How completely and utterly must Paul have loved his kindred?
For I could wish that I myself were accursed and cut off from Christ for the sake of my own people, my kindred according to the flesh.
Paul’s people were the Israelites and in these words we hear his heart felt cry that they too would know Jesus Christ as he does.
I want this morning to explore with you the depth of faith from which this cry is uttered and to do so I will begin by describing a little bit about Paul and his faith as well as when the letter was written and to whom he was writing.
Having gained a bit of an understanding of the context of the letter I want to dig deeper into the expression and witness of Paul’s understanding of faith in these words.
And lastly, to seek to listen for what God might be saying to us today in our hearing of this story.
So, first to a little bit of history!
Paul was originally known as Saul, a Jewish scholar and scribe by background. Prior to his conversion he had been involved with the persecution of the first disciples of Jesus within the Jewish community.
In the books of Acts he is implicated in the stoning of Stephen and we are told that from that point on, Saul began ravaging the church, entering house after house; and dragging off men and women, he would put them in prison.
Saul’s conversion, including his name change to Paul, occurs when the risen Jesus miraculously appeared before him on his journey to Damascus.
After his conversion Paul embarked on numerous missionary journeys through the Roman Empire. The majority of the letters of the New Testament are attribute to him as communiqués sent to those communities of believers that he had established.
Paul clearly understood himself as a missionary, to bring the good of news to those outside the Jewish community as well as those within.
There had been an issue in the early years after Jesus death as to which Jesus message was for: was it simply the Jewish people or the gentiles as well.
The answer that came through was the Jesus message was to be shared with all peoples. It is clear in the book of Acts and within Paul’s letters themselves that whilst some of the Jews converted and the Jewish communities were often the starting point for sharing the message many gentiles joined the faith.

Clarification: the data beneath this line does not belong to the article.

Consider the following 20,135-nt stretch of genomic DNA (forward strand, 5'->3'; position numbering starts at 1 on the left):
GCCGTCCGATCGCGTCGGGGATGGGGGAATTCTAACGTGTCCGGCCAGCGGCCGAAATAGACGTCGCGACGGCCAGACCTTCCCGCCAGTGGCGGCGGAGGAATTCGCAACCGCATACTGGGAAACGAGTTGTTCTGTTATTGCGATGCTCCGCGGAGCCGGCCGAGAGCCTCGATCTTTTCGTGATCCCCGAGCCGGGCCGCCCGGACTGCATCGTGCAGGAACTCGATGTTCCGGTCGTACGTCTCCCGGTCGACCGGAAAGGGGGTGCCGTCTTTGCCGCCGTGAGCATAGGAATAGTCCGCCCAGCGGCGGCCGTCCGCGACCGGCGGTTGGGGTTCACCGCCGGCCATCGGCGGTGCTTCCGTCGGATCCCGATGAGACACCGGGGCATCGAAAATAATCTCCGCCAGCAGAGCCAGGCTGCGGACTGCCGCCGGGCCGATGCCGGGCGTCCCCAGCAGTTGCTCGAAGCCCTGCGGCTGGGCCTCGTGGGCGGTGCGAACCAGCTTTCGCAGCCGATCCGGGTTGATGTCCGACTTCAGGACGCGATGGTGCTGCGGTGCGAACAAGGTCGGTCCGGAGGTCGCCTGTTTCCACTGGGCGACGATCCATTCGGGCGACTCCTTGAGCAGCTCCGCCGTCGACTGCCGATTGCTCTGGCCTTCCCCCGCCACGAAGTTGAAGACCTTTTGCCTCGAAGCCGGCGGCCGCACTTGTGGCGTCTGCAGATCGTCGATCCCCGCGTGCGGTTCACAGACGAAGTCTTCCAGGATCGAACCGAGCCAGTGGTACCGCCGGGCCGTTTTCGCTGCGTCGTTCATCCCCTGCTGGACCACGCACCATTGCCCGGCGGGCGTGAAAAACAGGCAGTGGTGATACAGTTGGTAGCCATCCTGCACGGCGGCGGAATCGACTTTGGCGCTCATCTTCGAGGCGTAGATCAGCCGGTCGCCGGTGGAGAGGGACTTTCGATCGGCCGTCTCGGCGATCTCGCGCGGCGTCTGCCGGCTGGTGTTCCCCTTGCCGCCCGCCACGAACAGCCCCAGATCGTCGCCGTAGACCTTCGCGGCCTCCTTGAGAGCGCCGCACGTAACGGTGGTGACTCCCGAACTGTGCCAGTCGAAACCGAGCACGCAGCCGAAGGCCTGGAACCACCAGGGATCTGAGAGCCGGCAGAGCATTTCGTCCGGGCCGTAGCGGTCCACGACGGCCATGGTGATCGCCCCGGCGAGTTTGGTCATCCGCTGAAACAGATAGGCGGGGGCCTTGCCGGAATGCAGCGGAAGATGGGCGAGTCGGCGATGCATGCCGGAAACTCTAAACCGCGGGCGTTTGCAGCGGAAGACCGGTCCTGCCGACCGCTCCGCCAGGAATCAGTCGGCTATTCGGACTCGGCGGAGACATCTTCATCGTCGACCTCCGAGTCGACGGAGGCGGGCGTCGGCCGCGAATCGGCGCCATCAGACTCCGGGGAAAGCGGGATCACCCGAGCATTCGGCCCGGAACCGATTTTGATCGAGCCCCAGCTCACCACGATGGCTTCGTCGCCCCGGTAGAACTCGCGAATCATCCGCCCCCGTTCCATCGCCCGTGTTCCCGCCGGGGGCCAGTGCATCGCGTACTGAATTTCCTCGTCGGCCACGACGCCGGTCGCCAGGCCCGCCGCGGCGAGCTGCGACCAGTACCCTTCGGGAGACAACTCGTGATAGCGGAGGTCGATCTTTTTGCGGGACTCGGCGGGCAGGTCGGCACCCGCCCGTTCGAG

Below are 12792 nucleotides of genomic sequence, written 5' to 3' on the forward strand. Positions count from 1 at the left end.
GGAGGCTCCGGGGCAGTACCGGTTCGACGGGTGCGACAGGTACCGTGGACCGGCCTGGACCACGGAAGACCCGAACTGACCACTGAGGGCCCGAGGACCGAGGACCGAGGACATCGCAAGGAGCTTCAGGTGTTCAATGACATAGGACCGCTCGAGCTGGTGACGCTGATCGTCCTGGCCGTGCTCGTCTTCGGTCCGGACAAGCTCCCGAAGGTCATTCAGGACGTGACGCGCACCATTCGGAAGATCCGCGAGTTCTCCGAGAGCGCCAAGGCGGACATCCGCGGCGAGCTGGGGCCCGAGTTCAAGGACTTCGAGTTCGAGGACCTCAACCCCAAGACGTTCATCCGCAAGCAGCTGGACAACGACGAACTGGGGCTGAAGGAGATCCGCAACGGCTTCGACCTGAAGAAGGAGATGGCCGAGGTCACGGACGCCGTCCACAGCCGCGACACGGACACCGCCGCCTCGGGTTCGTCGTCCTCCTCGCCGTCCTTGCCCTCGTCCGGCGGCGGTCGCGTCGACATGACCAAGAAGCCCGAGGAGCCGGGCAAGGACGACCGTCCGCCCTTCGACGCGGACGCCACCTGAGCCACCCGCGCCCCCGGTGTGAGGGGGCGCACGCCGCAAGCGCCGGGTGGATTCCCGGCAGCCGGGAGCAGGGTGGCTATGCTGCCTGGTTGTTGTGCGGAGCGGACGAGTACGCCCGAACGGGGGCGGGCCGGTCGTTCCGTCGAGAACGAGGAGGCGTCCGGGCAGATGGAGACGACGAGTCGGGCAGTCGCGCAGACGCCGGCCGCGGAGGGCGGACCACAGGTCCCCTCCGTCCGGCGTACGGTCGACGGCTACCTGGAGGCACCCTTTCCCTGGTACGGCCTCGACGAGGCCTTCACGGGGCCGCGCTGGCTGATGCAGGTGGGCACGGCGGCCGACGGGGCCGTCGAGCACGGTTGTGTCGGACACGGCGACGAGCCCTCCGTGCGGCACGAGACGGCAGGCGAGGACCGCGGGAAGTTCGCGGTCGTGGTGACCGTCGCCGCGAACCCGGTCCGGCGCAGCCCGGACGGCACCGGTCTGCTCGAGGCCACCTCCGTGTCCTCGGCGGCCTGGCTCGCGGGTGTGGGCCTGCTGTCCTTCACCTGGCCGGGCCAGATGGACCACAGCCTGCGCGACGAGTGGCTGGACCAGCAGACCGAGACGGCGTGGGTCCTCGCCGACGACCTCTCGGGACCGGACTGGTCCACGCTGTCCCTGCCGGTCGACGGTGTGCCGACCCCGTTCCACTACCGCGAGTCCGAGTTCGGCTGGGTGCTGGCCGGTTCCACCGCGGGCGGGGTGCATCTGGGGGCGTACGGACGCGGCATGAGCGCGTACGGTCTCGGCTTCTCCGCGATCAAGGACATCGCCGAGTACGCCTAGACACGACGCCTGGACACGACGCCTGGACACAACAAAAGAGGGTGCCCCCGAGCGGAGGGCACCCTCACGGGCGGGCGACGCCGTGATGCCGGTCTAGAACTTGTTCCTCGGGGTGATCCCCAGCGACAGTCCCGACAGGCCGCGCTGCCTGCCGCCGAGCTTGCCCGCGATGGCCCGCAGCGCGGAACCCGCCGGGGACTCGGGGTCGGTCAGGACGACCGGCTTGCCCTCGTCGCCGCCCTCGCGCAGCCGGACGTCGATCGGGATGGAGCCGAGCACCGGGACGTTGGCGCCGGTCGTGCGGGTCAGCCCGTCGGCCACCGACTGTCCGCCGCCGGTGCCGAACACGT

This was no less the case in Rome and there had been some tension within the Jewish community over the issue. Remember Paul’s own background persecuting the first followers of Jesus.
It is commonly accepted that the account of the expulsion of the Jews from Rome in the year 49 by the Emperor Claudius, by the Roman historian Suetonius, is an indicator of this tension.
It is argued that the Jews were expelled because of the emerging Christian movement causing friction within the Jewish community.
The letter that Paul wrote to the Romans is normally dated around 6-8 years after these events and it appears that whilst there were clearly Jews within the community the community also had a large number of gentiles.
This little peek into the history of the situation should help you to understand the position that Paul found himself in. He was a Jewish Christian spreading the good news of Jesus among gentiles and seeing his own people not responding to the proclamation that Jesus was indeed the Messiah.
This leads into my second point: to pick up on Paul’s words and what they say about his faith.
Paul’s faith was rooted in a specific and personal revelation of Jesus Christ that changed his heart from being prepared to hold the coats whilst Stephen was stoned into sharing that very same message which Stephen held on to.
It is difficult for us to understand the shift in Paul’s life in this matter: suffice it to say that it was huge.